On current projections, the economy is expected to grow by just 0.6 percent this year, while public debt is expected to climb to 133.2 percent of GDP. And unemployment has soared to nearly 13 percent overall; more than 4 in 10 young people are out of work—5 in 10 in the south of the country—with an exodus of young people now seeking opportunities abroad.
Renzi’s economic agenda
Perhaps unsurprisingly, the new prime minister has made clear that job creation and growth, rather than austerity, will be the focus of his government. Upon taking office, he announced a 100-day plan and promised a major reform each month through June. The plan focuses on reform of the labor market, streamlining bureaucracy, and cutting taxes for low- and middle-income families and small businesses.
Tax cuts for lower- and middle-income families
Renzi has pledged to cut taxes for lower- and middle-income Italians. The tax cuts, starting on May 1, would mean an extra 80 euros per month—1,000 euros per year—for workers earning up to 1,500 euros per month.
Support for small businesses
Renzi has vowed to cut taxes on small businesses and, in particular, to reduce the regional business tax by 10 percent. He has also promised a cut of 3 billion euros in energy bills for small- and medium-sized enterprises, or SMEs, and promised to pay about 60 billion euros of debt arrears to private-sector suppliers by the end of July.
To pay for this, Renzi has promised to reform and streamline Italy’s bureaucracy; at the same time, he has pledged to raise taxes on financial gains. While announcing plans to create a 500 million euro fund for social entrepreneurs and a 3.5 billion euro investment in new schools and school repairs, Renzi promised to cut overall public spending by 7 billion euros over 12 months. The remainder will be covered by resources freed up by the recent fall in Italy’s borrowing costs.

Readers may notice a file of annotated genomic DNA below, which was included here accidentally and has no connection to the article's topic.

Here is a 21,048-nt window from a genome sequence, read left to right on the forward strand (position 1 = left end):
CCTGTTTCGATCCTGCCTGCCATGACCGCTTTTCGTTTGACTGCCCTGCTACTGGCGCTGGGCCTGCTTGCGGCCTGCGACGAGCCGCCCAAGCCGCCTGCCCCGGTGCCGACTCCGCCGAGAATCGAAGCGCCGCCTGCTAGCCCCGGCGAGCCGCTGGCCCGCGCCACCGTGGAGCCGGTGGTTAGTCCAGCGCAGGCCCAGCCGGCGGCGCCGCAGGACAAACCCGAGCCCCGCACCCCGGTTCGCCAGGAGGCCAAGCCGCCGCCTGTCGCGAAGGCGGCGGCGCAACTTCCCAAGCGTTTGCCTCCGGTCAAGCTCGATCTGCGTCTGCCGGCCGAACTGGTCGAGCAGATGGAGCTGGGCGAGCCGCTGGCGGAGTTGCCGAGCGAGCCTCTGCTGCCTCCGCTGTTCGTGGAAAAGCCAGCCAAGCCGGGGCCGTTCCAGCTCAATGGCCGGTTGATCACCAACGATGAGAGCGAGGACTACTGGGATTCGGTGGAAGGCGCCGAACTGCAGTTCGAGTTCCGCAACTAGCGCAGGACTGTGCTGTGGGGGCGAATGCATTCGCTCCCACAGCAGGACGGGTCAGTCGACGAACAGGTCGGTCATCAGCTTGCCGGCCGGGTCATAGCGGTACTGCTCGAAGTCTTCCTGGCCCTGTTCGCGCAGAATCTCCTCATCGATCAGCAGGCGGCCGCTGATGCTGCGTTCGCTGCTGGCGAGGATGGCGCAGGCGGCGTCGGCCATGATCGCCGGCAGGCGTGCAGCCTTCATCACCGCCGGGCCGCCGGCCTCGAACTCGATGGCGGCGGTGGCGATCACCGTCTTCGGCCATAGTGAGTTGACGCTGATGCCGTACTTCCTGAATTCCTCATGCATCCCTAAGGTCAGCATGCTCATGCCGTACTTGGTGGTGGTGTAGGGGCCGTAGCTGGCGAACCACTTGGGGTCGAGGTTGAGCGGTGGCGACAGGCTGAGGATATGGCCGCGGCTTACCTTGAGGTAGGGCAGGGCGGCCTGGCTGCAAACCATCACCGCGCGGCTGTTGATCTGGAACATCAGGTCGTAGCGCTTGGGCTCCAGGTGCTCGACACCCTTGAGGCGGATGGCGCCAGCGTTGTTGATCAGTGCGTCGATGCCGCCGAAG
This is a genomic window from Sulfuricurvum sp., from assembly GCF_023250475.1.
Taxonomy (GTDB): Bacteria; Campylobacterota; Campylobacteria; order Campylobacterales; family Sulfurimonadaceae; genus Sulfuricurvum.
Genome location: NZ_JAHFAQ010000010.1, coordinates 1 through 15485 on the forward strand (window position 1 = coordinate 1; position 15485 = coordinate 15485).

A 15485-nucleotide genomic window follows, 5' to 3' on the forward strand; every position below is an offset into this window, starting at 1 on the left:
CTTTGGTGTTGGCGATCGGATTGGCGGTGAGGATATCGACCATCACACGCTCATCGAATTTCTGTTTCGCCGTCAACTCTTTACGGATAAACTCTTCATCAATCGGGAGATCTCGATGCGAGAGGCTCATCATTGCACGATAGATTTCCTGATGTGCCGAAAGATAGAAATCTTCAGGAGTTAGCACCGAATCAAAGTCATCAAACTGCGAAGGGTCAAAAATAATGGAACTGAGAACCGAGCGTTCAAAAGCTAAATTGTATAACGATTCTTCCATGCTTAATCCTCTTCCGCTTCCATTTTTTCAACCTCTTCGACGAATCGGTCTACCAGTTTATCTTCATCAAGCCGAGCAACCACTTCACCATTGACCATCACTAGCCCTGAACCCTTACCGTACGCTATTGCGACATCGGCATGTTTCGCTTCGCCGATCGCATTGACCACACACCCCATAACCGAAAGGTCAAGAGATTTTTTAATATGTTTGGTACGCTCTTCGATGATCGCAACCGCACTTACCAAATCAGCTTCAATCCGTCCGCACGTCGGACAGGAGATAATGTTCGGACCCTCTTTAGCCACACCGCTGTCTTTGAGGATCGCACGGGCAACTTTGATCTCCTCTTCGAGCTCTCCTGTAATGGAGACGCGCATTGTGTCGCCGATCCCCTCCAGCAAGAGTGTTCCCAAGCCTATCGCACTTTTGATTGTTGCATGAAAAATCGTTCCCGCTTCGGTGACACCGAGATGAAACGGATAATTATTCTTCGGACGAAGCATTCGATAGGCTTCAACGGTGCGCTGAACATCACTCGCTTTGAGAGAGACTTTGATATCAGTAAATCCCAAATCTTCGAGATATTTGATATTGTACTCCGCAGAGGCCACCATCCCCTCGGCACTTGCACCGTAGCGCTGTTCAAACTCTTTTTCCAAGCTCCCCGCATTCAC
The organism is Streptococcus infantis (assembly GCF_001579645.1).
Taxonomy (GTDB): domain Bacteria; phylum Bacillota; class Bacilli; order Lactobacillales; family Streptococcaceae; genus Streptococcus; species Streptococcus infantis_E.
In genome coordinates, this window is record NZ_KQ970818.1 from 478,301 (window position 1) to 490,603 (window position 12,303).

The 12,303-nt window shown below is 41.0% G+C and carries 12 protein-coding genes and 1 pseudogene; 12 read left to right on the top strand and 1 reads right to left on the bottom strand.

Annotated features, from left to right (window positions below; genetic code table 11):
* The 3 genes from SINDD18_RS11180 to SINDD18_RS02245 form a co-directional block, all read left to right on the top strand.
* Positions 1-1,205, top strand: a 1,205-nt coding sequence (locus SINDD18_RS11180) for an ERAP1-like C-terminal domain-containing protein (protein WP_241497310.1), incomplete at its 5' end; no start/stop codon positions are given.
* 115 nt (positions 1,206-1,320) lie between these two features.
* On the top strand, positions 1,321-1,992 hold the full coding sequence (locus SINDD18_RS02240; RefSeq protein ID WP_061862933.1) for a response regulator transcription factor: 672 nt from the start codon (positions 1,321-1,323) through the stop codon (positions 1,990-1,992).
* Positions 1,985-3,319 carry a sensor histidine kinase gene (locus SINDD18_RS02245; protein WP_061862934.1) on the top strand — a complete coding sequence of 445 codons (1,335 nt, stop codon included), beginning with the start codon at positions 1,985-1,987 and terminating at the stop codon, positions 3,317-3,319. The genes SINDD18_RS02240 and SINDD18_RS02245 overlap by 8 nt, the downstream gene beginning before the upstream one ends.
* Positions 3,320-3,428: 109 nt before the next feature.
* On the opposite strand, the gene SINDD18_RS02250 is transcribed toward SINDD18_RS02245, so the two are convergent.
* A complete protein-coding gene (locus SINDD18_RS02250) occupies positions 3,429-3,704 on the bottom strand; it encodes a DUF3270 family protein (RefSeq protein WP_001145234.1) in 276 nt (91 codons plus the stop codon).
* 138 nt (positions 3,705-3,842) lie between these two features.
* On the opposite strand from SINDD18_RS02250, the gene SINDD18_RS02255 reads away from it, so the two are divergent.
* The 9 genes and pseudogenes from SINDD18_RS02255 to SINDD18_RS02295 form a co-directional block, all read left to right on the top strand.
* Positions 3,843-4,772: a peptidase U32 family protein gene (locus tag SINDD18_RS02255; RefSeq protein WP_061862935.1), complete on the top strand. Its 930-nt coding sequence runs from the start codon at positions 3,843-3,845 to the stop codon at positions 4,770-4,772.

The most significant and immediate measure announced by Renzi was his decision to give more flexibility to the Italian labor market. Earlier this week, he issued a prime ministerial decree that allows companies to hire 20 percent of their workers on rolling, short-term contracts for up to three years. Previously, these contracts had been limited to a maximum of 12 months on rolling, short-term contracts. While the reform has been heavily criticized by the Italian General Confederation of Labour, or CGIL—the left-wing trade union confederation—market analysts suspect it will provide a boost to employment in SMEs, which account for 9 out of 10 jobs in Italy.
Perhaps most interesting is the manner in which Renzi went about this reform. In the past, the unions, business associations, and lobbies would be intimately involved in protracted negotiations that more often than not led to diluted proposals or inaction. This time around, Renzi, the bulldozer, left them out of negotiations altogether.
Renzi’s foreign policy
While serving as mayor of Florence, Renzi had little chance to develop his foreign policy credentials. Looking ahead, though, three central pillars are likely to define his foreign policy agenda—a focus on the Mediterranean region, reform of and further integration into the European Union, and a revitalized trans-Atlantic alliance.